I worked on this post for a while and then went to my office. As much as I needed to work on getting posts uploaded to my blog there were other unfinished tasks weighing more heavily on my mind. At the top of the list was an article for Bus Conversion Magazine on a 1985 Model 15 Eagle bus conversion that I saw and photographed at the Eagles International converted coach rally in Quartzsite, Arizona back in January of this year. I met the owners at that time and subsequently interacted with them a bit but then got really busy with my own projects and had to set the article on the back burner.
I was pleasantly surprised to find that the article was farther along than I remembered. I also had a short narrative and eight photos from the owners that I had not yet incorporated into the article so that gave me additional material to work with. With only a few short breaks to interrupt my work I pulled together a first complete draft by 6 PM and e-mailed it to the owners and the publisher of the magazine. Gary (at BCM) wants to run this article as the feature/cover story in the January 2016 issue so the editor needs it before the end of November. Personally, I need to be done with it at least a week before Thanksgiving.
While working on the article I had quite a few e-mails back and forth with Gary, one of which inquired about my article on The Desert Bar / Nellie E. Saloon outside of Parker, Arizona. A draft of that article also exists but it is not even a full page of text and I have not yet selected and processed any photos. I wrote a little bit on The Desert Bar in a March 2016 overview article about our time in Quartzsite. For a standalone article I will need to say something more/different than I said there. If the weather continues to be crummy tomorrow I may use that as an excuse to sequester myself in my office, hunker down at my computer, and crank this article out.
One of my afternoon breaks was in response to the doorbell. It was UPS delivering my order from B&H Photo. I did not open it right away as I wanted to stay on my BCM article task. Linda texted me at 3:30 PM to let me know she was leaving the bakery and arrived home about an hour later. Even though she left the house at 6:15 AM this morning it took her 90 minutes to get to the bakery in Hamtramck. Wet roads with poor lane markings in marginal early morning light will do that. Michigan does not do a good job of maintaining its roads.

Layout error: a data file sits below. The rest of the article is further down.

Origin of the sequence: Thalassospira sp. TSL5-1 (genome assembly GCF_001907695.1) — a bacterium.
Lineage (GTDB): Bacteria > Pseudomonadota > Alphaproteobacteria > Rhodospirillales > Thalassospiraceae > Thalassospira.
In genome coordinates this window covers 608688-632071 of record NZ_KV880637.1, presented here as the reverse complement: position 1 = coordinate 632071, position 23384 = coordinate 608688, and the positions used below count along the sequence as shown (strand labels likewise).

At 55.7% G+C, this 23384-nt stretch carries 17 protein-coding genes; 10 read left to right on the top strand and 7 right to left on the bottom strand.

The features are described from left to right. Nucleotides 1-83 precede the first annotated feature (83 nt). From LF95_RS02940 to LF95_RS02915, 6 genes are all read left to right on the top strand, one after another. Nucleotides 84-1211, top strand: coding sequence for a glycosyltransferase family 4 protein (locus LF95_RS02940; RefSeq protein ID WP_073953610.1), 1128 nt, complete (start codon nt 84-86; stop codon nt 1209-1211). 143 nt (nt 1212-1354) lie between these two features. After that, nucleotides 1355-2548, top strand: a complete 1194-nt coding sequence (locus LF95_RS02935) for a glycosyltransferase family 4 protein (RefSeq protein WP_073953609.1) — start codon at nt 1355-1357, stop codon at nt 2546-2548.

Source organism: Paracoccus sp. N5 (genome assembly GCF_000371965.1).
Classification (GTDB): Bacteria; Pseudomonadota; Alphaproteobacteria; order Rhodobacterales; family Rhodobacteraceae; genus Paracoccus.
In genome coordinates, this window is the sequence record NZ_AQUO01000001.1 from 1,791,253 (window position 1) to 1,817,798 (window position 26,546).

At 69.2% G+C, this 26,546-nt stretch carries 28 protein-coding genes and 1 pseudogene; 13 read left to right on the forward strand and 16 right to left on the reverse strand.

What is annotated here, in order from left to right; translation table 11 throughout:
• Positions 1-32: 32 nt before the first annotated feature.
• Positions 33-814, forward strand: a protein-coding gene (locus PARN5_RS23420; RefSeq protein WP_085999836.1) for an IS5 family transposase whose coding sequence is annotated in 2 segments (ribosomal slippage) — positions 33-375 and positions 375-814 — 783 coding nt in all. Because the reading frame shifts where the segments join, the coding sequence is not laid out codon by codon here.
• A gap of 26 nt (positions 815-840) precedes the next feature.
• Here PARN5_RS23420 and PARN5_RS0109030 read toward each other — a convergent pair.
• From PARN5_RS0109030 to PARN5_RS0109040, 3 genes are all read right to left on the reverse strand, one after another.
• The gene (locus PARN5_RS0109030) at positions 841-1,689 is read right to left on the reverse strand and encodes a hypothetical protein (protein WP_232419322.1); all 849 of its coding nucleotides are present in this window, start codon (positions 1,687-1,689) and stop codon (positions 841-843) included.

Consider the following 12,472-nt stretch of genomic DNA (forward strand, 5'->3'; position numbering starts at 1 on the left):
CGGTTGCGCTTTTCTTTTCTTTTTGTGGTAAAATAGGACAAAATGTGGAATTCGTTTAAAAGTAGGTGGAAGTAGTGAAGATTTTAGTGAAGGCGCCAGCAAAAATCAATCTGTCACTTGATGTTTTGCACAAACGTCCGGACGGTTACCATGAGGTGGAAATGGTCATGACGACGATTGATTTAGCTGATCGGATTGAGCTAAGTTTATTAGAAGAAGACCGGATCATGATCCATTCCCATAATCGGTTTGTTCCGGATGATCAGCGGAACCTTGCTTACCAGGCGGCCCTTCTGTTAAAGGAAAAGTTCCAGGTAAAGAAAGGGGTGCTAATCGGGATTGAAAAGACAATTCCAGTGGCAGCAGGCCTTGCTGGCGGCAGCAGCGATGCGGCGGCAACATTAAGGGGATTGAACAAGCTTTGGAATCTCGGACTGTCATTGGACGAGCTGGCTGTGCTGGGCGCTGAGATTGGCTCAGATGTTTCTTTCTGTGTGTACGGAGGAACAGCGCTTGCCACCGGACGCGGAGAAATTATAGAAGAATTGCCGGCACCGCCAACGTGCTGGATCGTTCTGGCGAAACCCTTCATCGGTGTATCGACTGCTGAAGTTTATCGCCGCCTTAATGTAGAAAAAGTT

For dinner Linda made a simple salad of power greens with Ken’s Sweet Vidalia Onion dressing, roasted the white asparagus we bought the other day, and reheated the leftover risotto. The risotto held up well to being served as leftovers but the white asparagus, which was fresh, was disappointing. It was tough and we ended up microwaving it. Linda thought it was bitter, and did not like it, but I think that is a characteristic of asparagus. We both agreed, however, that it did not taste like much of anything.
While we were relaxing in the living room after dinner I did a search on white asparagus. Asparagus is a spring vegetable so the stuff we bought probably came from a long way south of the border. It is grown “underground” by keeping dirt around the stalks; a process known as etiolation, or light deprivation. It is supposed to be milder than regular (green) asparagus but with a tough, bitter outer skin than needs to be removed before cooking. The classic German method of preparation is immersion in simmering water with salt and butter until tender. Now we know. Eating things out of season may be one of the “benefits” of being globally interconnected but there is a lot to be said for eating local in-season whenever possible.
The power flickered once during dinner and several more times during the evening. Winds were forecast at 15 – 25 MPH out of the SW gusting to 40 and strengthening into the morning hours as the wind shifted out of the W in advance of a second cold front. I shut off the color laser printer, the two NAS units, and the Linux box as a precaution but left my laptop on since it runs on its own internal battery.